After more than two years of building strong public support in the community, across the nation and in Congress, National Parks Conservation Association (NPCA) celebrates President Obama’s historic designation of Stonewall National Monument, the first national park site dedicated to lesbian, gay, bisexual and transgender (LGBT) history.
New York, N.Y. – After more than two years of building strong public support in the community, across the nation and in Congress, National Parks Conservation Association (NPCA) celebrates President Obama’s historic designation of Stonewall National Monument, the first national park site dedicated to lesbian, gay, bisexual and transgender (LGBT) history. To coincide with national LGBT Pride Month, and just a few days before the 47th anniversary of the Stonewall uprising, President Obama today officially designated the area surrounding Stonewall Inn and Christopher Park in New York City’s Greenwich Village as our 412th national park site.
Stonewall is recognized as the birthplace of the modern LGBT civil rights movement. In response to police raids against the LGBT community in the summer of 1969, a weeklong uprising took place in and around the streets surrounding the Stonewall Inn bar and Christopher Park. These are considered some of the most important events in LGBT history. These demonstrations helped set the stage for the progress that has since been made on LGBT equality and the larger push for human rights and civil rights in the United States.
“There are places in America so powerful, they helped shape our nation’s history and culture, and must never be forgotten,” said Theresa Pierno, President and CEO for National Parks Conservation Association. “Stonewall Inn, and the area surrounding this historic site, is one such place. Thanks to President Obama, Stonewall is protected and its story will be told for generations to come.”
Two-thirds of America’s more than 400 national park sites are dedicated to cultural and historic significance. Some are focused specifically on the struggle for civil rights, including the Women’s Rights National Historical Park in Seneca Falls, New York, which tells the story of the fight for women’s civil rights, and Selma to Montgomery National Historic Trail, which tells the story of the fight for African-American civil rights. And now, after more than 45 years since the uprising, Stonewall National Monument will tell the story of the LGBT community’s struggle for civil rights.
“Today’s historic designation reaffirms the administration’s commitment to preserving special places that define who we are as a nation and that better reflect our diverse and evolving population, added Pierno. “Adding underrepresented stories like Stonewall’s within the National Park System is critical. Today’s designation will forever honor the events at Stonewall that have come to mean so much for so many people, and will continue to inspire many for years to come.”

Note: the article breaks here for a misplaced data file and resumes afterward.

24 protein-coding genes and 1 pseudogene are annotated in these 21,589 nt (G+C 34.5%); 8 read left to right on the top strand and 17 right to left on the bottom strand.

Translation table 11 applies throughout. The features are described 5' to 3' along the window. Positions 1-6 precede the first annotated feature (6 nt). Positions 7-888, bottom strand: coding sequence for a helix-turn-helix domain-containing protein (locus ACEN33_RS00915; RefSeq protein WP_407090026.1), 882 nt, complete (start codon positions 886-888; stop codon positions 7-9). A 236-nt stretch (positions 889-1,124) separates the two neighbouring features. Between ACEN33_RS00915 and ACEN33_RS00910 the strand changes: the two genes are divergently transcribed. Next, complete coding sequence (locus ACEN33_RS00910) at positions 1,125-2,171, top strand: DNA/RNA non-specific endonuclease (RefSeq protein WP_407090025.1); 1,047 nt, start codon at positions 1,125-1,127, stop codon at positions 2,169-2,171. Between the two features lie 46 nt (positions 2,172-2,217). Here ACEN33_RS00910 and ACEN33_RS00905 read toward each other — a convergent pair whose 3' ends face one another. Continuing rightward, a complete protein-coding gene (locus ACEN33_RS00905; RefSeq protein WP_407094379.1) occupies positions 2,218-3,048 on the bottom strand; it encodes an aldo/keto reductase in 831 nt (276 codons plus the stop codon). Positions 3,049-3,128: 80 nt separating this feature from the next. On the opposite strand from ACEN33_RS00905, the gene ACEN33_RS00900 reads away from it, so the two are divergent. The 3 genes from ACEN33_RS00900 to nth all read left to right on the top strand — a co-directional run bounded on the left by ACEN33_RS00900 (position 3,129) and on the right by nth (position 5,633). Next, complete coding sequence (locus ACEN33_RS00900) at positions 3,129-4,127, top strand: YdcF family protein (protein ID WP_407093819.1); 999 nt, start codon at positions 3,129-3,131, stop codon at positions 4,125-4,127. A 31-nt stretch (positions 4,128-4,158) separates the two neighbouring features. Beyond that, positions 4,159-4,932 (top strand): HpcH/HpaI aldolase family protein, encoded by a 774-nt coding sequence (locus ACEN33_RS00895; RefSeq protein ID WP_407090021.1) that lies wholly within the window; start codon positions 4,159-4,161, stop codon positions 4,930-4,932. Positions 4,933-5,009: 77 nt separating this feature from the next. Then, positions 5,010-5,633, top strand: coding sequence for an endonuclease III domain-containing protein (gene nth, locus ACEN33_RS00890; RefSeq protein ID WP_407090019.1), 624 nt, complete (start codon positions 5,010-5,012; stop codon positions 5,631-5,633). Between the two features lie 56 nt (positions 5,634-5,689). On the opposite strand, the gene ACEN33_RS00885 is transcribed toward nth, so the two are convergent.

NPCA and its many national and local partners have worked to build broad support among the local communities and nationally. Together they secured more than 26,000 signatures on NPCA’s petition calling on President Obama to create a national park for Stonewall. Additionally, more than 90 organizations and businesses from around the country publicly supported the creation of a park for Stonewall by signing a letter sent to President Obama earlier this year.
“We commend U.S. Congressman Jerrold Nadler, U.S. Senators Kirsten Gillibrand and Chuck Schumer, New York State Senator Brad Hoylman, New York State Assembly member Deborah Glick and New York City Council member Corey Johnson for their leadership, determination and tremendous political support in helping to advance the national park for Stonewall campaign,” added Pierno.
“I am thrilled that today, the events of the Stonewall uprising take their place in history and in the National Parks System as the civil rights watershed it was,” said Congressman Jerry Nadler. “Honoring and memorializing Stonewall–which helped launch the modern LGBT civil rights movement–will allow America to hear and remember the stories of all of the brave individuals who stood up for justice and equality for all at Stonewall. Thank you everyone who lent their voices to this effort and especially to NPCA for all of their advocacy and leadership.”
Learn more at www.npca.org/stonewall and join the conversation online with #NatlParkForStonewall.
About National Parks Conservation Association Since 1919, the nonpartisan National Parks Conservation Association has been the leading voice in safeguarding our national parks. NPCA and its more than one million members and supporters work together to protect and preserve our nation’s natural, historic, and cultural heritage for future generations. For more information, visit www.npca.org.
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